Bless the Lord, O my soul, *
and all that is within me, bless his holy Name.
2      Bless the Lord, O my soul, *
and forget not all his benefits.
3      He forgives all your sins *
and heals all your infirmities;
4      He redeems your life from the grave *
and crowns you with mercy and loving-kindness;
5      He satisfies you with good things, *
and your youth is renewed like an eagle's.
6      The Lord executes righteousness *
and judgment for all who are oppressed.
7      He made his ways known to Moses *
and his works to the children of Israel.]
8      The Lord is full of compassion and mercy, *
slow to anger and of great kindness.
9      He will not always accuse us, *
nor will he keep his anger for ever.
10    He has not dealt with us according to our sins, *
nor rewarded us according to our wickedness.
11    For as the heavens are high above the earth, *
so is his mercy great upon those who fear him.
12    As far as the east is from the west, *
so far has he removed our sins from us.
13    As a father cares for his children, *
so does the Lord care for those who fear him.
14    For he himself knows whereof we are made; *
he remembers that we are but dust.
[15   Our days are like the grass; *
we flourish like a flower of the field;
16    When the wind goes over it, it is gone, *
and its place shall know it no more.
17    But the merciful goodness of the Lord endures for ever on those who fear him, *
and his righteousness on children's children;
18    On those who keep his covenant *
and remember his commandments and do them.
19    The Lord has set his throne in heaven, *
and his kingship has dominion over all.
20    Bless the Lord, you angels of his,
you mighty ones who do his bidding, *
and hearken to the voice of his word.
21    Bless the Lord, all you his hosts, *
you ministers of his who do his will.
22    Bless the Lord, all you works of his,
in all places of his dominion; *
bless the Lord, O my soul.]

There is an intimacy and a foundation in the first verse that helps us to see the fundamental nature of what the psalmist is saying here. The word “soul” slips off our tongue too easily, and so we miss the intent of the verse. It is our very being, or essential self that is called upon to bless the Lord. What is the perspective of the psalmist here – why such an extravagant call to worship? Perhaps this psalm of thanksgiving is the result of a delivery from illness or a grave problem. It doesn’t really matter, for the psalm becomes applicable to a God who repairs, forgives, restores, dispenses mercy. And it is not focused only on the details of an individual situation, but has a broader almost cosmic scope of thanksgiving. “Bless the Lord, you angels of his.”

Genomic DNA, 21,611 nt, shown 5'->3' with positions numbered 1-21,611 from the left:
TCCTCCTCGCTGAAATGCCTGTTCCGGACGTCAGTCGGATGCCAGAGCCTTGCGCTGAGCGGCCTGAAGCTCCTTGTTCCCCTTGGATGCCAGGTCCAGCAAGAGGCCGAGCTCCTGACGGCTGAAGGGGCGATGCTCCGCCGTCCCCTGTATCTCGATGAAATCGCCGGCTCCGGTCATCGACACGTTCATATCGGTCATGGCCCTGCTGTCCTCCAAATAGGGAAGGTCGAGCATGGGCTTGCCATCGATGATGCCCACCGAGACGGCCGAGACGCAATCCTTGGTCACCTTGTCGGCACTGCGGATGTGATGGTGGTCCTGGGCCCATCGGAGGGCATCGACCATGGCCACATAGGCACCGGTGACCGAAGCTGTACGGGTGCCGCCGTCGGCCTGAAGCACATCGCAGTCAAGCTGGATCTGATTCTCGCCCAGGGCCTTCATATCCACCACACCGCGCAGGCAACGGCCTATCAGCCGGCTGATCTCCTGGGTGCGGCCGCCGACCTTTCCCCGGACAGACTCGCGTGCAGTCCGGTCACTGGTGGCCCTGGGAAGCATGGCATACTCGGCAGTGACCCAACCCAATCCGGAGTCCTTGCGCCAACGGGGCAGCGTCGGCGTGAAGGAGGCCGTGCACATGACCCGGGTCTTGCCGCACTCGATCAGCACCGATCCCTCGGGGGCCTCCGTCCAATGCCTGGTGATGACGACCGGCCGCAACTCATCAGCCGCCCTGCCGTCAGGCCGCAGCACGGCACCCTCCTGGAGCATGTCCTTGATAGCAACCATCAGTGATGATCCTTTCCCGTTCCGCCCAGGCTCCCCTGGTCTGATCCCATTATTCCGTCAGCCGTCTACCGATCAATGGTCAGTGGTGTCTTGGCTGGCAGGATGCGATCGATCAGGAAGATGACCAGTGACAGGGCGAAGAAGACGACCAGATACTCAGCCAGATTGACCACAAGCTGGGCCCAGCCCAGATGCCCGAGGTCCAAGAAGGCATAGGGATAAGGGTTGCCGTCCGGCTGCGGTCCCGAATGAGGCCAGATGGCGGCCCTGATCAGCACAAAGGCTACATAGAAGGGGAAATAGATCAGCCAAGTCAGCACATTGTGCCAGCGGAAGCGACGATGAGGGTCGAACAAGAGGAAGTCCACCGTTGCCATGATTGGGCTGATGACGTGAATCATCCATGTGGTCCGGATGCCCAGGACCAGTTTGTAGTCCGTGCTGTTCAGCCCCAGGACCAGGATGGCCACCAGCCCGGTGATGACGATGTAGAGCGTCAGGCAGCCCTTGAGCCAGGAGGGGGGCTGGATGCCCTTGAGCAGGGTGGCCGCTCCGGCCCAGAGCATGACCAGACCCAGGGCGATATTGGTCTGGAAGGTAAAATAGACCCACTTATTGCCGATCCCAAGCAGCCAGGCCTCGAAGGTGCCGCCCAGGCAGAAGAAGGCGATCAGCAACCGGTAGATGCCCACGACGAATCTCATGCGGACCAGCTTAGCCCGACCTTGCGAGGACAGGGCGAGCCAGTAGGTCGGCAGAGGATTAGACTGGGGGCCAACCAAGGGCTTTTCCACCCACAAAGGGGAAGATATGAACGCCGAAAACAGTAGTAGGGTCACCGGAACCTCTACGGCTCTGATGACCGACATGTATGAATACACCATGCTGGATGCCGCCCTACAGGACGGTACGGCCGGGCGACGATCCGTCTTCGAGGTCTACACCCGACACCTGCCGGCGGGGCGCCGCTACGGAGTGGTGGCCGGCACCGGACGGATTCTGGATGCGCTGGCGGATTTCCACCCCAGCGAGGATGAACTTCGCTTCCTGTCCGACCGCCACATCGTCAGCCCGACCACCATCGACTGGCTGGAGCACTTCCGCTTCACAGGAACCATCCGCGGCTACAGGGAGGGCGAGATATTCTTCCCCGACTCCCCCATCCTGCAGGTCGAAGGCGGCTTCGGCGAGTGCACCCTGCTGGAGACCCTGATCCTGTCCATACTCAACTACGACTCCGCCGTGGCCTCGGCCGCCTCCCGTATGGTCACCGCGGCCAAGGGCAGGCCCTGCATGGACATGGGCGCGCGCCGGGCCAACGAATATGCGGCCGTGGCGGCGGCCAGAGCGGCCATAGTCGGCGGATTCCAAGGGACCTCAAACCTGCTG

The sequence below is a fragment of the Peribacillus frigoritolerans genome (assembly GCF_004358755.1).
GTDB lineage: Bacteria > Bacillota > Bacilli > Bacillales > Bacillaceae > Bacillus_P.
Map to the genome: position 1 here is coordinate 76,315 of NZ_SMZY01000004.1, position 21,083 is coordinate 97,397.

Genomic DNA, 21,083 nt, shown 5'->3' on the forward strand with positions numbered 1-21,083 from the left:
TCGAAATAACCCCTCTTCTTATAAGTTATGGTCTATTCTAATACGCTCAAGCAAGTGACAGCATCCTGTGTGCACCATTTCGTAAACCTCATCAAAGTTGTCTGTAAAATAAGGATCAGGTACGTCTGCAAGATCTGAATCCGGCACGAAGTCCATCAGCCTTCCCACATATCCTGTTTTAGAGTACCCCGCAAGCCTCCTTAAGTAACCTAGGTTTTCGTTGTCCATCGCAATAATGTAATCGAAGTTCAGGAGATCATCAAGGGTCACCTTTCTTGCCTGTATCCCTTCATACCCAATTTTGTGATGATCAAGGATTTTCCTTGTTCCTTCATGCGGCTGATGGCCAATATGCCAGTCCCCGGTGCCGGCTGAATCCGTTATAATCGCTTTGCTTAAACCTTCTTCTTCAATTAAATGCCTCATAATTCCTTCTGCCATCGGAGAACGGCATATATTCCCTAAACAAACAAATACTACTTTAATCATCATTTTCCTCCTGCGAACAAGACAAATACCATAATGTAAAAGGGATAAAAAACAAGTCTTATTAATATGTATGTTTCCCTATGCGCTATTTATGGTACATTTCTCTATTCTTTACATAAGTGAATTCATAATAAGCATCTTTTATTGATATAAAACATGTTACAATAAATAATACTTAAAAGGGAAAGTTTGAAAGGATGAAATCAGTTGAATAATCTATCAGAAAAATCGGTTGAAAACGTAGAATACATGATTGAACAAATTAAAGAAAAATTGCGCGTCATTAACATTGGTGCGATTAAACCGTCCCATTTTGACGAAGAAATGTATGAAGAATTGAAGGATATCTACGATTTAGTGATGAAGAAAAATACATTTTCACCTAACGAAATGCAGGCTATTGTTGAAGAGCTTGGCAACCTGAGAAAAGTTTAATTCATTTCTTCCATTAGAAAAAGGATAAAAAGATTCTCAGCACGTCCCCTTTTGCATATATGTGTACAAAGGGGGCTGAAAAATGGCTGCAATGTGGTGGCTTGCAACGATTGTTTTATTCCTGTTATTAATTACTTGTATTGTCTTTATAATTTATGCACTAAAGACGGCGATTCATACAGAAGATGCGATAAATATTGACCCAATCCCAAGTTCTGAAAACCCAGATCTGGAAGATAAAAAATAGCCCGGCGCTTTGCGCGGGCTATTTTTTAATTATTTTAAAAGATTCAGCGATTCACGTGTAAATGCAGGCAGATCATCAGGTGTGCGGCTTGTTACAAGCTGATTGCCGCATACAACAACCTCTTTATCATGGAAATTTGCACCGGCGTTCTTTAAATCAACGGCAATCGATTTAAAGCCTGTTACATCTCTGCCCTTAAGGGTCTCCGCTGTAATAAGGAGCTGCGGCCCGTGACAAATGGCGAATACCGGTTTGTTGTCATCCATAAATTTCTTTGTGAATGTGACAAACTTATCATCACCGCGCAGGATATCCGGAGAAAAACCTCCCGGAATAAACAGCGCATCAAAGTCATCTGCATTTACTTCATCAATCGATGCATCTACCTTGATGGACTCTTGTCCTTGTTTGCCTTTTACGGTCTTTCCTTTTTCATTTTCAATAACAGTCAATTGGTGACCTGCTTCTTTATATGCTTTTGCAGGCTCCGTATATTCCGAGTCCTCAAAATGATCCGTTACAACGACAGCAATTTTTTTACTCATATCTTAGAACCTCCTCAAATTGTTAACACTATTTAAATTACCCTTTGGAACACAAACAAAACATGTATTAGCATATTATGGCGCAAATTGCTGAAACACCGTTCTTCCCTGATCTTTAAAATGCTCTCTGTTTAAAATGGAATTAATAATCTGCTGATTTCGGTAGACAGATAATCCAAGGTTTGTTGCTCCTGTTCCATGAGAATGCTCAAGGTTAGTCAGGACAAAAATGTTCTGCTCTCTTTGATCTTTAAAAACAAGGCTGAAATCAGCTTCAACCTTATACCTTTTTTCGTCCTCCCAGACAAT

Breaking open the Psalms:
1.         How is God a part of the essence of your life?
2.         What is an outstanding moment in your life when God seemed to intervene and help you?
3.        How did you give thanks?

Second Reading: II Corinthians 5:20b-6:10

We entreat you on behalf of Christ, be reconciled to God. For our sake he made him to be sin who knew no sin, so that in him we might become the righteousness of God.

As we work together with him, we urge you also not to accept the grace of God in vain. For he says,

"At an acceptable time I have listened to you,
and on a day of salvation I have helped you."

See, now is the acceptable time; see, now is the day of salvation! We are putting no obstacle in anyone's way, so that no fault may be found with our ministry, but as servants of God we have commended ourselves in every way: through great endurance, in afflictions, hardships, calamities, beatings, imprisonments, riots, labors, sleepless nights, hunger; by purity, knowledge, patience, kindness, holiness of spirit, genuine love, truthful speech, and the power of God; with the weapons of righteousness for the right hand and for the left; in honor and dishonor, in ill repute and good repute. We are treated as impostors, and yet are true; as unknown, and yet are well known; as dying, and see-- we are alive; as punished, and yet not killed; as sorrowful, yet always rejoicing; as poor, yet making many rich; as having nothing, and yet possessing everything.